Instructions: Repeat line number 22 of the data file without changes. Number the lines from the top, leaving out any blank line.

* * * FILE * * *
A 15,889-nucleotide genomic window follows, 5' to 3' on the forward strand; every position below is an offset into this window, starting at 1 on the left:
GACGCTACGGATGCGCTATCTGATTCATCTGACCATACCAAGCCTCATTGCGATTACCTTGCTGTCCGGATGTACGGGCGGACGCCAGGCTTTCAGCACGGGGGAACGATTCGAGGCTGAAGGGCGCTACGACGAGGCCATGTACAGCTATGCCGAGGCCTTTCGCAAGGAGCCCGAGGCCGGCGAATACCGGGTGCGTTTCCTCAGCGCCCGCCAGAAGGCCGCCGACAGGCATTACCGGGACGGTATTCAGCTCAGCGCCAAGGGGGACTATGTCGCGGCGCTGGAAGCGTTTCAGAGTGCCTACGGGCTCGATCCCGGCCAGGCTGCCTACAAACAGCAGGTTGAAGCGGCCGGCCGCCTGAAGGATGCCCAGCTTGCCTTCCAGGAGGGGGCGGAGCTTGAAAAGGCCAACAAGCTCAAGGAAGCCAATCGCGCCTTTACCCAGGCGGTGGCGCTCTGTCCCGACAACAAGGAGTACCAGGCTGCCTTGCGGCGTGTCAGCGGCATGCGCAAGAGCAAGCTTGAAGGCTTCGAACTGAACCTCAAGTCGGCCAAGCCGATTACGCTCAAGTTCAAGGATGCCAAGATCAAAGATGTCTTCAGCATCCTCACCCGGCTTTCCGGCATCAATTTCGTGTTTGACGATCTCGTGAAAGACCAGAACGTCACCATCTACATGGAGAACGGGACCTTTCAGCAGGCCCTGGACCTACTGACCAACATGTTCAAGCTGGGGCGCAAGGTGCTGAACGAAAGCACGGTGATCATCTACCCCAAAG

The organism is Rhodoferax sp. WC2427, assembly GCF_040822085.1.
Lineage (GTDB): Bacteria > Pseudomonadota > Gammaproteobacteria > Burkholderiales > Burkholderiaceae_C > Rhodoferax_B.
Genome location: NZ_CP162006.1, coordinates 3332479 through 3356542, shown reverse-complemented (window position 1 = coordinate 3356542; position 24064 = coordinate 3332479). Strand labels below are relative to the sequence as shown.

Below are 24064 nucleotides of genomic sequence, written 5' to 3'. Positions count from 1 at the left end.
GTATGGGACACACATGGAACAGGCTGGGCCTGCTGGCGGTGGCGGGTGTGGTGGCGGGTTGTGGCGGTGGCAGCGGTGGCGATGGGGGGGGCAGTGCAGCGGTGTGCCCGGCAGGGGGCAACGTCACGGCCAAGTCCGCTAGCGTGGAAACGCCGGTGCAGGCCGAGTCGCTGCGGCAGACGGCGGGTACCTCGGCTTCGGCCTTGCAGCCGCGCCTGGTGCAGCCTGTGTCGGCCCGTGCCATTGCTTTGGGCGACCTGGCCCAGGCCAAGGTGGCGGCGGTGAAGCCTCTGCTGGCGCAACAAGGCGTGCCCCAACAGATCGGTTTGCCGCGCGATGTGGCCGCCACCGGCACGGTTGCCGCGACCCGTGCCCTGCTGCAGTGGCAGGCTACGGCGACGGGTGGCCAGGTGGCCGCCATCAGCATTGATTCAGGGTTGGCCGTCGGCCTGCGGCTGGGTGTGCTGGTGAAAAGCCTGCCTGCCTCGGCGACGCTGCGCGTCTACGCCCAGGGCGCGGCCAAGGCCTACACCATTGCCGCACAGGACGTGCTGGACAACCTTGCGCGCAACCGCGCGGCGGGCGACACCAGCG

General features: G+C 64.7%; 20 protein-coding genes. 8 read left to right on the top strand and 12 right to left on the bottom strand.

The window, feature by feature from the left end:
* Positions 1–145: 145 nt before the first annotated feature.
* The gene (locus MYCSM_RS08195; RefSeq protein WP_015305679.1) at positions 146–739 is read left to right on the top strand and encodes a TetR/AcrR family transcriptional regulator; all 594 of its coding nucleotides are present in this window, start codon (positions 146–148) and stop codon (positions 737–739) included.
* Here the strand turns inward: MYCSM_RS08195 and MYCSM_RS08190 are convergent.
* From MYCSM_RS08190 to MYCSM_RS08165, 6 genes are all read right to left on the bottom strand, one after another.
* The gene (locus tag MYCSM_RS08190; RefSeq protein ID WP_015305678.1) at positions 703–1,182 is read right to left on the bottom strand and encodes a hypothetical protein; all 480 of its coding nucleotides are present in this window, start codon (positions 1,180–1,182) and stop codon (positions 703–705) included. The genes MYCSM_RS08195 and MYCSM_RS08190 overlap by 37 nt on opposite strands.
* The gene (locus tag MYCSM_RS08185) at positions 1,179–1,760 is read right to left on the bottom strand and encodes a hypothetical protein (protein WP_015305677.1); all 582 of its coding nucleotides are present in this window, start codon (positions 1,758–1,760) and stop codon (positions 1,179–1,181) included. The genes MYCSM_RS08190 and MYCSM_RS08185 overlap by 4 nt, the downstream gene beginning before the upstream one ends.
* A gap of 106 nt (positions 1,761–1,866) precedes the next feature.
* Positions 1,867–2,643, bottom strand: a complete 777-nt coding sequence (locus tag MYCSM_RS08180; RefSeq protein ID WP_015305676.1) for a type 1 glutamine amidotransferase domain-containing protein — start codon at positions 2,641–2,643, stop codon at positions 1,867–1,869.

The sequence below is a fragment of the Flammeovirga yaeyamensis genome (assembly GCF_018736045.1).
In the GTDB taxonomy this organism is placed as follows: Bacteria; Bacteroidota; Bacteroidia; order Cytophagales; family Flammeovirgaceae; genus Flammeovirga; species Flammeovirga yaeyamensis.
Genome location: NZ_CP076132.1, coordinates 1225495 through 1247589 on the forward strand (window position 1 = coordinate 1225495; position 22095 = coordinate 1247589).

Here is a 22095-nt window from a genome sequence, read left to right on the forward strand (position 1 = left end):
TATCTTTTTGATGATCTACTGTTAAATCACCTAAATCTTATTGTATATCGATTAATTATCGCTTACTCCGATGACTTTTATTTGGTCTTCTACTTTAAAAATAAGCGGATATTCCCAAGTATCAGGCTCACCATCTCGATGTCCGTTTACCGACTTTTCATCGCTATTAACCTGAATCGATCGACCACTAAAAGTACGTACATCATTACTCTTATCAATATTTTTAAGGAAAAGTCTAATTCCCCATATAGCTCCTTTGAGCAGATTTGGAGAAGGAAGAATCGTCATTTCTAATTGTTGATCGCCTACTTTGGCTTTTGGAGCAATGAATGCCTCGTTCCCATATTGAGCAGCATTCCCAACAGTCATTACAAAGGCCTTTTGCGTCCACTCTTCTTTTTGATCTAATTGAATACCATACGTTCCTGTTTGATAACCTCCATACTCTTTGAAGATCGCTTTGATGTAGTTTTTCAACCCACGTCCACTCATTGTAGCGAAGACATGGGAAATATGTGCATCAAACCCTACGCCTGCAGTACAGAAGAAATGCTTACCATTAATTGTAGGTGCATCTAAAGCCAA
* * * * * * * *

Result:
TATCTTTTTGATGATCTACTGTTAAATCACCTAAATCTTATTGTATATCGATTAATTATCGCTTACTCCGATGACTTTTATTTGGTCTTCTACTTTAAAAATAAGCGGATATTCCCAAGTATCAGGCTCACCATCTCGATGTCCGTTTACCGACTTTTCATCGCTATTAACCTGAATCGATCGACCACTAAAAGTACGTACATCATTACTCTTATCAATATTTTTAAGGAAAAGTCTAATTCCCCATATAGCTCCTTTGAGCAGATTTGGAGAAGGAAGAATCGTCATTTCTAATTGTTGATCGCCTACTTTGGCTTTTGGAGCAATGAATGCCTCGTTCCCATATTGAGCAGCATTCCCAACAGTCATTACAAAGGCCTTTTGCGTCCACTCTTCTTTTTGATCTAATTGAATACCATACGTTCCTGTTTGATAACCTCCATACTCTTTGAAGATCGCTTTGATGTAGTTTTTCAACCCACGTCCACTCATTGTAGCGAAGACATGGGAAATATGTGCATCAAACCCTACGCCTGCAGTACAGAAGAAATGCTTACCATTAATTGTAGGTGCATCTAAAGCCAA